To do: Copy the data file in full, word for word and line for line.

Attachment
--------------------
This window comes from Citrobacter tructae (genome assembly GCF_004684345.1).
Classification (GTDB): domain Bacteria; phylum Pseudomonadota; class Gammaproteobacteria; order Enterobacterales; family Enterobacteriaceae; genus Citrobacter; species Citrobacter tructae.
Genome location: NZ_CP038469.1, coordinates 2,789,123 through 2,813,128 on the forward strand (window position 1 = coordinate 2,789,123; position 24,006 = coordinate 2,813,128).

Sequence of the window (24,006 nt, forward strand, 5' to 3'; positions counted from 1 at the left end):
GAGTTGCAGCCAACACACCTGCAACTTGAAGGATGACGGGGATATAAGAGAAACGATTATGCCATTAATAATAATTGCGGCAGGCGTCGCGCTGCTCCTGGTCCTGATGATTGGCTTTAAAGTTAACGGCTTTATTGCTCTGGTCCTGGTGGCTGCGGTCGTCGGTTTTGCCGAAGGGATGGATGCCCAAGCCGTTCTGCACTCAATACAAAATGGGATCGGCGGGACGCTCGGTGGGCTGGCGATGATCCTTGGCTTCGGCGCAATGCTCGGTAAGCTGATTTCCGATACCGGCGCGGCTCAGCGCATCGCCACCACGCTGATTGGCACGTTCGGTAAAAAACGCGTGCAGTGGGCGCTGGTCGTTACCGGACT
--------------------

This window comes from Citrobacter tructae (genome assembly GCF_004684345.1).
Classification (GTDB): domain Bacteria; phylum Pseudomonadota; class Gammaproteobacteria; order Enterobacterales; family Enterobacteriaceae; genus Citrobacter; species Citrobacter tructae.
Genome location: NZ_CP038469.1, coordinates 2,789,123 through 2,813,128 on the forward strand (window position 1 = coordinate 2,789,123; position 24,006 = coordinate 2,813,128).

Sequence of the window (24,006 nt, forward strand, 5' to 3'; positions counted from 1 at the left end):
GAGTTGCAGCCAACACACCTGCAACTTGAAGGATGACGGGGATATAAGAGAAACGATTATGCCATTAATAATAATTGCGGCAGGCGTCGCGCTGCTCCTGGTCCTGATGATTGGCTTTAAAGTTAACGGCTTTATTGCTCTGGTCCTGGTGGCTGCGGTCGTCGGTTTTGCCGAAGGGATGGATGCCCAAGCCGTTCTGCACTCAATACAAAATGGGATCGGCGGGACGCTCGGTGGGCTGGCGATGATCCTTGGCTTCGGCGCAATGCTCGGTAAGCTGATTTCCGATACCGGCGCGGCTCAGCGCATCGCCACCACGCTGATTGGCACGTTCGGTAAAAAACGCGTGCAGTGGGCGCTGGTCGTTACCGGACT